The ache of sincerity | Antoine Cassar

Launched with a memorable, emotionally-wrenching performance at Studio Solipsis in Rabat, Antione Cassar’s poetry collection Erbgħin Jum, illustrated by Steven Scicluna, addresses childhood trauma through the motif of walking – an integral part of what helps Cassar to process his emotions, as he tells TEODOR RELJIC

Antoine Cassar reading from his collection Erbghin Jum during its launch performance at Studio Solipsis, Rabat on December 30
Antoine Cassar reading from his collection Erbghin Jum during its launch performance at Studio Solipsis, Rabat on December 30

Walking is one of the most crucial through-lines for this collection. What is it about walking in particular that makes it such a rich resource for your writing?

Each of the ‘daytime’ poems in Erbgħin Jum narrates a walk, real or metaphorical or both, but they are all born of long walks I took in urban and rural Luxembourg, along the cliffs of southern Malta, in the Coole Forest of County Galway, or in the Jura mountains, incidentally the territory of Rousseau. This self-styled promeneur solitaire praised walking for “lending a greater boldness” to his thinking, allowing him to select, combine and shape his reflections into writing “without fear or restraint”. This is one of the major reasons why I began to take walking more seriously and embarked upon writing the book – to cultivate courage and perseverance, to nurture enough strength to face a number of deeply-seated fears head-on and hopefully overcome them.

For years I was convinced that writing about childhood trauma and family turmoil would be banal. I wrote about languages, maps and borders, in the illusory belief that I was ‘rising above’ what I had long attempted to consider as corny and insignificant melodrama. As a third-culture kid uncomfortable within the confines of a single language or nation, there was (and still is) a degree of self-expression in those poems, but at the same time, to a certain extent, I was borrowing the tribulations of others. After a gradual yet protracted slide into depression, one night in the autumn of 2014, I hit rock-bottom. It was time to confront my own monsters, before falling unawares into the cage of genetic determinism and becoming a monster myself.

Erbghin Jum’s illustrator Steven Scicluna painting during the launch party
Erbghin Jum’s illustrator Steven Scicluna painting during the launch party

“Movement is the best cure for melancholia”, wrote Robert Burton in 1621, essentially echoing what Hippocrates had advised two millenia before. Walking is a natural anti-depressant, raising serotonin levels, opening neural pathways. Even if I’m not walking toward any particular destination, walking gives me a feeling of direction, and in that sense, being in motion, grounds me. It helps me to unravel the spirals of rumination, to untie knots of thought, to gain emotional clarity and balance. Discovering new pathways or streets, even close to where I may be living, broadens my personal geography, and helps me to breathe more profoundly.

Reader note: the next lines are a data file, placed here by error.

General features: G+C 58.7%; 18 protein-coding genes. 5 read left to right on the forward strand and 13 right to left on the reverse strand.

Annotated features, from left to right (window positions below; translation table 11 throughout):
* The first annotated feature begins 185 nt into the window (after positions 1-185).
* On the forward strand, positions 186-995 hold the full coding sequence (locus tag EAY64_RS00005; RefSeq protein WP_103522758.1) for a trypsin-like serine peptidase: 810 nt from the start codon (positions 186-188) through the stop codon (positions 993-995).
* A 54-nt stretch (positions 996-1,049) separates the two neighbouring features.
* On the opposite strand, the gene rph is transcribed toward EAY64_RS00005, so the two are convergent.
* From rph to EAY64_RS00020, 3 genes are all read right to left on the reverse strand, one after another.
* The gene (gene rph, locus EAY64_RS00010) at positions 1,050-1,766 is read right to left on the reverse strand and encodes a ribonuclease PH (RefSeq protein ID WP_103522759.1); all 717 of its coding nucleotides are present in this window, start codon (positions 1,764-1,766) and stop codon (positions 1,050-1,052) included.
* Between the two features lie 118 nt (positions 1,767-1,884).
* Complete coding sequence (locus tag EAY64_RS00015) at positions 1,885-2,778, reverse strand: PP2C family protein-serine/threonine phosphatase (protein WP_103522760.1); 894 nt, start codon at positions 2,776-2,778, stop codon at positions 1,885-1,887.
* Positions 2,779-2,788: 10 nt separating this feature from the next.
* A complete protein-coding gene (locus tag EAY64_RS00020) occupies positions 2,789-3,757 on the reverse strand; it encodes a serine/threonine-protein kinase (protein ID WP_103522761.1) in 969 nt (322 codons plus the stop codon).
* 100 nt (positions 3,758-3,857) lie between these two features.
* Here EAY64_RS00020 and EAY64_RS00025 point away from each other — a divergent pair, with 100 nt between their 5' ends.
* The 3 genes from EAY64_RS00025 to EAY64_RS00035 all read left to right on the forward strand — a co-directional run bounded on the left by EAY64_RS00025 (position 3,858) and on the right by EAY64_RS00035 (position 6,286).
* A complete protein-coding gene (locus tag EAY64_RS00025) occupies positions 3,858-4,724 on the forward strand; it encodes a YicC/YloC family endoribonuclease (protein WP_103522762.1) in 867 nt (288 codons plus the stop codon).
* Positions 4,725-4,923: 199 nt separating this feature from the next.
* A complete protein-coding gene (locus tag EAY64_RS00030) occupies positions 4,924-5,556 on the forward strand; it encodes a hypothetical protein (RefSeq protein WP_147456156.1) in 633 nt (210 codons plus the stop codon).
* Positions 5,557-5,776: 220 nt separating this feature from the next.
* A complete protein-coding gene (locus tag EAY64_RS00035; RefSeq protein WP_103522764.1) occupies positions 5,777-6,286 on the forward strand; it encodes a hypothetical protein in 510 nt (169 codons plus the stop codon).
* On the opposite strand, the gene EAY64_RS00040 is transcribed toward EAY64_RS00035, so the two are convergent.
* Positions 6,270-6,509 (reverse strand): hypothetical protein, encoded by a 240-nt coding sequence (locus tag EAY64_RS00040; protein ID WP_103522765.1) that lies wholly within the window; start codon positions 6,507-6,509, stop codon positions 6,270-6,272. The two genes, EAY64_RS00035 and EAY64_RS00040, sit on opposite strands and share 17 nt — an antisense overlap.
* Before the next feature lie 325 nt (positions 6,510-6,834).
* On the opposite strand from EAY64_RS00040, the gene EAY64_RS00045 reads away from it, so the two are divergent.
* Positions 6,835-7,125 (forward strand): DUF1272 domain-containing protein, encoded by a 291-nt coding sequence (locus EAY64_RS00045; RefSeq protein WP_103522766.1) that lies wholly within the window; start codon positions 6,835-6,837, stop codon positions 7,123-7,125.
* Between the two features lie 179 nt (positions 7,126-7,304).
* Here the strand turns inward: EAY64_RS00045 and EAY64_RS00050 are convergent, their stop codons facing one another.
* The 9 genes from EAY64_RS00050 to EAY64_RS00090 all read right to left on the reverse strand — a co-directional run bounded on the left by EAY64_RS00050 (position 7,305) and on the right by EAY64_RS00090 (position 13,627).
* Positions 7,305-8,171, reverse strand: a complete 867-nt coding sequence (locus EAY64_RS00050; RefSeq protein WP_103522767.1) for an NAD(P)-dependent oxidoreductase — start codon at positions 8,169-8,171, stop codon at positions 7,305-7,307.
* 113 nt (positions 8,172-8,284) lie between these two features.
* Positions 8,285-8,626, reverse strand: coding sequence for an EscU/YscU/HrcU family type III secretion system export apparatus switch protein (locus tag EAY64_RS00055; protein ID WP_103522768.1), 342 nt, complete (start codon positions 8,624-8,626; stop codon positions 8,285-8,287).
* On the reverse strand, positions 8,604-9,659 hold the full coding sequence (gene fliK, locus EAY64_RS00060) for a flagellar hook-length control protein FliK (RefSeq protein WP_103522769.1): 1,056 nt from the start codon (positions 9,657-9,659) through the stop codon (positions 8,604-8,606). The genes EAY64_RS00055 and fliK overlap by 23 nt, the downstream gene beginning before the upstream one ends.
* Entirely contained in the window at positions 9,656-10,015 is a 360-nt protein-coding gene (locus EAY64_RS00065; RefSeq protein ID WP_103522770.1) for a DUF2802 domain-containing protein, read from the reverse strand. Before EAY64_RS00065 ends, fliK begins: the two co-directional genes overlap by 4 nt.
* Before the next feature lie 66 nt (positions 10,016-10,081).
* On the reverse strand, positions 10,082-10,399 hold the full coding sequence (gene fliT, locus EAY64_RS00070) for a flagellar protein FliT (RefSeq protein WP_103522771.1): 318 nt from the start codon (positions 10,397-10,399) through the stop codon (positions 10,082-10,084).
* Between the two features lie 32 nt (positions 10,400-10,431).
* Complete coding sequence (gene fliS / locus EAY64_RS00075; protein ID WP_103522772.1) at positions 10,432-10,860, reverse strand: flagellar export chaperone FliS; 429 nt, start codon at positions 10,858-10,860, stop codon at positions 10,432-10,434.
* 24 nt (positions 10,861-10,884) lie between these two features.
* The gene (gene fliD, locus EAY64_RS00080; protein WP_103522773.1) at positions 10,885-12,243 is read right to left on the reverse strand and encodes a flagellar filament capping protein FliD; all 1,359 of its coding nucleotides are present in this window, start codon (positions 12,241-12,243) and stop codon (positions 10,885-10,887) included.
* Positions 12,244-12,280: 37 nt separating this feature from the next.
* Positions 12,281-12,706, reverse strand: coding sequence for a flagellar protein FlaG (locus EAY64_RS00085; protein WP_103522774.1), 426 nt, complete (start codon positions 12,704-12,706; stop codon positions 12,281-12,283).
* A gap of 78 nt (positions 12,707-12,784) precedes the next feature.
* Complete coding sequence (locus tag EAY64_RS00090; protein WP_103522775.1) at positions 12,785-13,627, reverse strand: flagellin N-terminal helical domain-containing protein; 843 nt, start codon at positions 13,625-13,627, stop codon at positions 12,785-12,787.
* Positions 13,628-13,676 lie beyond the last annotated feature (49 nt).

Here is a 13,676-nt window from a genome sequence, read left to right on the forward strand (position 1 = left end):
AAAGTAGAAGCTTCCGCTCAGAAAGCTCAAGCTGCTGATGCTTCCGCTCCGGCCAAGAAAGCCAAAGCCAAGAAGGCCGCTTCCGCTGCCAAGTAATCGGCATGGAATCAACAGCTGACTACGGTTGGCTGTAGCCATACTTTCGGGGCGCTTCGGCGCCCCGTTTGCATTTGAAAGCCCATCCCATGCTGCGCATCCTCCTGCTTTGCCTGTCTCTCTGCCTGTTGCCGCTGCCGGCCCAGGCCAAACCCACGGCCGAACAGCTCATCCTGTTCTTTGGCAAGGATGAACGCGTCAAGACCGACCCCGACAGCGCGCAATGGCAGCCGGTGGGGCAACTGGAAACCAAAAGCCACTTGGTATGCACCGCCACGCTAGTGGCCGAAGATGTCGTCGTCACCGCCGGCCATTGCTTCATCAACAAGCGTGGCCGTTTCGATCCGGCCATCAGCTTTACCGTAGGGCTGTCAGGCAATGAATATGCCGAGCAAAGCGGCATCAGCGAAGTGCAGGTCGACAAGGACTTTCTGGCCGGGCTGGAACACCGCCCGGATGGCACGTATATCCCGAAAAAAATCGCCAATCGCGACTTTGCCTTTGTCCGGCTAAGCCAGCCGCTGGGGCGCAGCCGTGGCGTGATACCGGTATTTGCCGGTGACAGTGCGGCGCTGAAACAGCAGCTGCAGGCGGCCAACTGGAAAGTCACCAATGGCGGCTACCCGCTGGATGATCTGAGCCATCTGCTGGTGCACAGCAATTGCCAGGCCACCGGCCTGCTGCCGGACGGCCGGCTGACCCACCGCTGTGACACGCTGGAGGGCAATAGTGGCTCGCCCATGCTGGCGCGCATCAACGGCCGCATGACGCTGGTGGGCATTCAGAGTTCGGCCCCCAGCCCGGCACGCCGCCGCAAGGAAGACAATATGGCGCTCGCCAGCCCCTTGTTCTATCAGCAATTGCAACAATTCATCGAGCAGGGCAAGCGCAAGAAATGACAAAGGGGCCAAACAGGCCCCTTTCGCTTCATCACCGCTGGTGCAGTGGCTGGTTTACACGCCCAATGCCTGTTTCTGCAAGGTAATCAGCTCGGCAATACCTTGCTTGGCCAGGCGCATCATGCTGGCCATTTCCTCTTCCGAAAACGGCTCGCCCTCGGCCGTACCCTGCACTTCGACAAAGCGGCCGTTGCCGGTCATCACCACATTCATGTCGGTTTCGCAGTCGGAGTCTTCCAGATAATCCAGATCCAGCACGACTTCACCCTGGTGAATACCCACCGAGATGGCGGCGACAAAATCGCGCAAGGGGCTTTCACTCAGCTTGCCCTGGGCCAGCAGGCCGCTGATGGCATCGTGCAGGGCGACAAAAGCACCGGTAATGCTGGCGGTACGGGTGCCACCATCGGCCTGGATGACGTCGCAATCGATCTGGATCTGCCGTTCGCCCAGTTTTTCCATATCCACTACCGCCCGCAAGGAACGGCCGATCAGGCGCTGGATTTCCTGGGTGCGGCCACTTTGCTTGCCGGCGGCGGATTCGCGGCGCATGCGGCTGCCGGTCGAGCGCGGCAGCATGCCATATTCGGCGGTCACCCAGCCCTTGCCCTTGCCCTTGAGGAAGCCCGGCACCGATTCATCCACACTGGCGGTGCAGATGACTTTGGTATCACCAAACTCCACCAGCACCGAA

Having said that, to walk is not necessarily straight-forward. The attitude needs to be right; at first, it can take a lot of concentration to allow the mind to let itself go, to slow down enough to become conscious of its surroundings, to allow a sharpening of the senses and thus to walk with presence, and enjoy the simple, sensual pleasure of openness in movement. After several kilometres, with the body fully oxygenated and the spirits raised, anything and everything becomes possible – a chance encounter, a new way of seeing things, a wild association of ideas, a creative quickening of the mind.

Each walk is a little drama in itself, and several of the walks in the book end in failure by surrendering to paranoia, but by Day 35, there is a rediscovery of pleasure in the pain of a long hike, a quiet yet gratified acceptance of the self and of all its mistakes, and the glee of what Rebecca Solnit in Wanderlust: A History of Walking calls “knowing the world through the body, and the body through the world”.

Some people, mostly women, have come forward to say they identify personally with some of the stories of domestic violence and psychological abuse

Did you always have a clear idea of what some of the key motifs of this collection would be – walking, the ‘40 Days’ imposition – or did these reveal themselves later on?